Monday, June 27, 2005

Case defends U.S. prison

A Guantanamo tour leaves him
convinced there is no abuse

Congressman Ed Case said he disagrees with calls to close a detention facility at Guantanamo Bay, where more than 500 detainees suspected to have ties to al-Qaida are being held.

"GTMO is being operated well and operated in a way that is necessary for the safety and security of our country," said Case (D-Hawaii) yesterday in a conference call from Washington, D.C.

Some members of Congress have called for the shutdown of the detention facility at the U.S. Naval Station in Guantanamo Bay due to allegations of abuse of detainees. Case described the call from those advocating for the closure as "naive."

Case was part of a 16-member U.S. House delegation that toured the facility during the weekend.

He said he had observed the grounds of five different camps, witnessed interrogations behind a one-way mirror and talked to doctors at the hospital.

Interrogations were "nowhere close to abusive," Case said.

He also had lunch with troops during which he asked questions about facility conditions.

Based on his observations, Case said Guantanamo Bay "does not match the statements by Amnesty International and of some of the attorneys for some of the detainees."

"Detainees are being treated in a humane way," he said, noting they are well fed, provided with good health care and have access to legal assistance.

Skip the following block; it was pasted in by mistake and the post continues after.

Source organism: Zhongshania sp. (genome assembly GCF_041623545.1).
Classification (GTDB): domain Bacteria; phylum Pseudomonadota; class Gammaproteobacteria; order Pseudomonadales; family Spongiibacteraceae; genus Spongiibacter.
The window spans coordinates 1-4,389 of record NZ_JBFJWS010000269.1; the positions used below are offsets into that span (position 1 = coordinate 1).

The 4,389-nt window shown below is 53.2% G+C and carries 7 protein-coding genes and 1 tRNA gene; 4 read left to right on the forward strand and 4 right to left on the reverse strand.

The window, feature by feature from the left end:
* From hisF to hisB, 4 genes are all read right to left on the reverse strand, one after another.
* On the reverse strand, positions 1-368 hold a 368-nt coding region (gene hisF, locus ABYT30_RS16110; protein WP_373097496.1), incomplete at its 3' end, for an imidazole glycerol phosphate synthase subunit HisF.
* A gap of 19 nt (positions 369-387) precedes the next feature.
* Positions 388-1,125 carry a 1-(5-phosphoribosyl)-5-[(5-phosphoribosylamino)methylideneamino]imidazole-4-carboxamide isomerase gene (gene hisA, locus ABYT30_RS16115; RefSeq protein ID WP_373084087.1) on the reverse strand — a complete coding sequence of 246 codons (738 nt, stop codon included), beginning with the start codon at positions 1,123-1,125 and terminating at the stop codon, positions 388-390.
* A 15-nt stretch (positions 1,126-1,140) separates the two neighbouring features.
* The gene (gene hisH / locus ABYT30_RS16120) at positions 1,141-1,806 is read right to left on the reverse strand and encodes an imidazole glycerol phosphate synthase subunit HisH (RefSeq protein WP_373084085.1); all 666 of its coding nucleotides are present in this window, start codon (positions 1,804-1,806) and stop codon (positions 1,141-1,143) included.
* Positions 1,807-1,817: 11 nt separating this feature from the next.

Those who are being held at the facility include suspected members of al-Qaida, bomb makers and would-be suicide bombers.

"This is a group of the most dangerous of the dangerous. This is the distillation of the worst people we face out there," Case said.

"The reality is we are at a very difficult war," he said.

Case recently joined 170 House colleagues to introduce House Resolution 3003, which would establish an independent commission to investigate allegations of detainee abuse at Guantanamo Bay, Abu Ghraib and elsewhere.

"It was clear after 9/11 that we needed a central facility to detain the most dangerous people we picked up on the field for interrogation. If we left them out in the world, they would try to kill again," Case said.

The Associated Press contributed to this report.

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